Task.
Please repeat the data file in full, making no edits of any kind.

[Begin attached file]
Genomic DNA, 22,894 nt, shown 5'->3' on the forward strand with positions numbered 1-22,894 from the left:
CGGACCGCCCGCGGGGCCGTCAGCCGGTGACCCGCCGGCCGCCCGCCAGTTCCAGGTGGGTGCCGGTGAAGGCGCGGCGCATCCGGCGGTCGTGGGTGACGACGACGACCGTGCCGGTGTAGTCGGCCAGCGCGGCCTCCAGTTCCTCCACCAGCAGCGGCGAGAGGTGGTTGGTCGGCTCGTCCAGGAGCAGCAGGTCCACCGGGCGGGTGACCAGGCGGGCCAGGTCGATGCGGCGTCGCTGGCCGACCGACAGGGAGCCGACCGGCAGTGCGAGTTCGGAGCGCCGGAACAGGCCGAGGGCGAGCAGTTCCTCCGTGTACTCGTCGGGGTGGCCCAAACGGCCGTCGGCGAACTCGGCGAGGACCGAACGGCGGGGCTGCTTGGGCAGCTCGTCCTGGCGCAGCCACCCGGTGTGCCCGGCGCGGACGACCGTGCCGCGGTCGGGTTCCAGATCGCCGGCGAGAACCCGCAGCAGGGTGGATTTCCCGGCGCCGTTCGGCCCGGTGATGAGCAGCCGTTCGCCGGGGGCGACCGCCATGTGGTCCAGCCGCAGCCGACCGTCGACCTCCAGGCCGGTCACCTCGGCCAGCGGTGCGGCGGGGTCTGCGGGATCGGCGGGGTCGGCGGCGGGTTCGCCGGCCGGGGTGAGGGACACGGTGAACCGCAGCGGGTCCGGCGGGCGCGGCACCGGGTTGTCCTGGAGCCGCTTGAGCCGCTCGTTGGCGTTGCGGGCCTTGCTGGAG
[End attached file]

Genomic DNA, 22,894 nt, shown 5'->3' on the forward strand with positions numbered 1-22,894 from the left:
CGGACCGCCCGCGGGGCCGTCAGCCGGTGACCCGCCGGCCGCCCGCCAGTTCCAGGTGGGTGCCGGTGAAGGCGCGGCGCATCCGGCGGTCGTGGGTGACGACGACGACCGTGCCGGTGTAGTCGGCCAGCGCGGCCTCCAGTTCCTCCACCAGCAGCGGCGAGAGGTGGTTGGTCGGCTCGTCCAGGAGCAGCAGGTCCACCGGGCGGGTGACCAGGCGGGCCAGGTCGATGCGGCGTCGCTGGCCGACCGACAGGGAGCCGACCGGCAGTGCGAGTTCGGAGCGCCGGAACAGGCCGAGGGCGAGCAGTTCCTCCGTGTACTCGTCGGGGTGGCCCAAACGGCCGTCGGCGAACTCGGCGAGGACCGAACGGCGGGGCTGCTTGGGCAGCTCGTCCTGGCGCAGCCACCCGGTGTGCCCGGCGCGGACGACCGTGCCGCGGTCGGGTTCCAGATCGCCGGCGAGAACCCGCAGCAGGGTGGATTTCCCGGCGCCGTTCGGCCCGGTGATGAGCAGCCGTTCGCCGGGGGCGACCGCCATGTGGTCCAGCCGCAGCCGACCGTCGACCTCCAGGCCGGTCACCTCGGCCAGCGGTGCGGCGGGGTCTGCGGGATCGGCGGGGTCGGCGGCGGGTTCGCCGGCCGGGGTGAGGGACACGGTGAACCGCAGCGGGTCCGGCGGGCGCGGCACCGGGTTGTCCTGGAGCCGCTTGAGCCGCTCGTTGGCGTTGCGGGCCTTGCTGGAG